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February 14, 2003

Legislature Gives Final Approval To Tax Cut

By Barry Massey
The Associated Press
SANTA FE   —   The Legislature gave final approval to a compromise tax reduction package on Friday and sent it to Gov. Bill Richardson, who will sign it into law.
    The legislation will drop the top marginal rate for the personal income tax over five years and phase in a 50 percent deduction for capital gains.
    Passage of the legislation, developed by a House-Senate negotiating panel, was a major victory for Richardson, who had pushed lawmakers to pass a large tax cut early in the session.
    The Senate endorsed the measure on a voice vote, and the House approved it a short time later, also on a voice vote. That sent the bill to the governor.
    "This tax cut will send a clear to business leaders in New Mexico and throughout the United States that New Mexico is ready for business, and it will put money in the pockets of New Mexicans," Richardson said.
    House Speaker Ben Lujan, D-Santa Fe, called passage of the tax cut "a great day for New Mexico."
    "I think the New Mexico Legislature has proved that they can work with the chief executive, with our new governor," he said. "It also shows that we have a governor that is willing to have a give-and-take attitude. The governor did not get everything that he wanted. We, in the House, didn't get everything we wanted."
    The compromise eliminated a circuit-breaker provision opposed by Richardson that House Democrats advocated. That provision could have delayed parts of the proposed personal income tax cuts if the state's finances weakened.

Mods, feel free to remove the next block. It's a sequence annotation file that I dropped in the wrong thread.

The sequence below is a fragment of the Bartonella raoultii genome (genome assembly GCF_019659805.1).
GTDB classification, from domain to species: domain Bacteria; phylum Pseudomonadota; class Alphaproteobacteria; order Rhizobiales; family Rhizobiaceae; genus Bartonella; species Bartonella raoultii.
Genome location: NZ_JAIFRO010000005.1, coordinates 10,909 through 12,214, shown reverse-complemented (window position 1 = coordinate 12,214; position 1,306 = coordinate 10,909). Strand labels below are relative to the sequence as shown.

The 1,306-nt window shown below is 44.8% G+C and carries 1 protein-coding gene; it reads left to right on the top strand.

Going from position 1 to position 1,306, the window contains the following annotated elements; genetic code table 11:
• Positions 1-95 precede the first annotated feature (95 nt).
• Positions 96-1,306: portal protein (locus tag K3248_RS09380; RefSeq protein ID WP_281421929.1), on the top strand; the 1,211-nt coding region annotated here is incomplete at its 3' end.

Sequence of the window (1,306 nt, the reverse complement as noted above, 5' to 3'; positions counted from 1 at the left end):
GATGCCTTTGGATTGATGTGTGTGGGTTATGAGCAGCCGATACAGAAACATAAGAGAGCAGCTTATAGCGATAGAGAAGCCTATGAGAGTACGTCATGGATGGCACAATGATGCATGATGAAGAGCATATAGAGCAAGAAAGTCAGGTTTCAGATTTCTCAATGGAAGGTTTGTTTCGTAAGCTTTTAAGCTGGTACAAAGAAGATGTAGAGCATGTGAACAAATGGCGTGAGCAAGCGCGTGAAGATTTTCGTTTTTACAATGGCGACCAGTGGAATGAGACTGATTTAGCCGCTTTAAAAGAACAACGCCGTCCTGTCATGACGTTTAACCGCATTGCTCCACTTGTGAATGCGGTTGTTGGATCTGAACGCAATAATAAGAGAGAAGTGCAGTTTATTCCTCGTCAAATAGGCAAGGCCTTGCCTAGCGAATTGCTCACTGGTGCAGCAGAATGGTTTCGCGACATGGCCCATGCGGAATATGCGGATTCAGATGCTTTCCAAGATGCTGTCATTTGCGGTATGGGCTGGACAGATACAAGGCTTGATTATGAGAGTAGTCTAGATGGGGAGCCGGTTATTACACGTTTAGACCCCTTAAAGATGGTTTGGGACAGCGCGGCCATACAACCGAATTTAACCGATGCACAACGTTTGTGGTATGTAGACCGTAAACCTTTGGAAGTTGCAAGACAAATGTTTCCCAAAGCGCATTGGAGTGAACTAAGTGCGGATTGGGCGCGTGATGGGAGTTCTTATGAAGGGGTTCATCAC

The tax measure provides for:
      —  Stretching out the implementation of the tax reduction, phasing it in over five years instead of four.
      —  Dropping the top marginal rate, when fully implemented, to 4.9 percent instead of 5 percent as originally proposed.
      —  A 50 percent deduction for net capital gains, which will be phased in over five years.
    The compromise calls for the top marginal rate to drop to 7.7 percent in tax year 2003, 6.8 percent in tax year 2004, 6 percent in tax year 2005, 5.3 percent in 2006 and 4.9 percent starting Jan. 1, 2007.
    The measure will phase in a 50 percent deduction for net capital gains over five years.
    Once fully implemented, the measure will cost the state nearly $360 million in lost revenue.
    The top rate, once it drops to 6 percent, will apply to taxable income of more than $24,000 for a married couple filing a joint return and for and more than $16,000 for a single tax filer. Those same brackets will remain in place when the rate falls to 5.3 percent and 4.9 percent.
    By phasing in the tax cuts over a longer time, the yearly revenue loss would be evened out and reduced somewhat in the final phase of the implementation period.
    That helps ease concerns of House Democrats, who had insisted on the circuit-breaker as a possible safety valve to protect against a budget shortfall if state revenues dipped unexpectedly when the last and most expensive phases of the tax cut were taking effect. Richardson and the Senate had opposed the circuit-breaker.
    Under the four-year tax reduction measures approved previously by the House and Senate, the third year of the tax cut   —   when the rate was to fall to 6 percent   —   would have cost nearly $100 million. The final year, when the rate was to fall to 5 percent, would have cost more than $150 million in lost revenue.
    Under the compromise, the fourth year installment will cost about $108 million and the final year will cost $85 million.
    The governor says lowering the top income tax rate will make New Mexico more competitive with other states and help in recruiting high-wage businesses.
    Dropping the top rate to 4.9 percent would give New Mexico a lower top marginal rate than Arizona, which is at 5.04 percent.
    Sen. Carlos Cisneros, D-Questa, a member of the conference committee, said the proposed 4.9 percent would be an even stronger tool for economic development than the initial 5 percent rate.
    "We believe we came out with a good compromise," said Cisneros.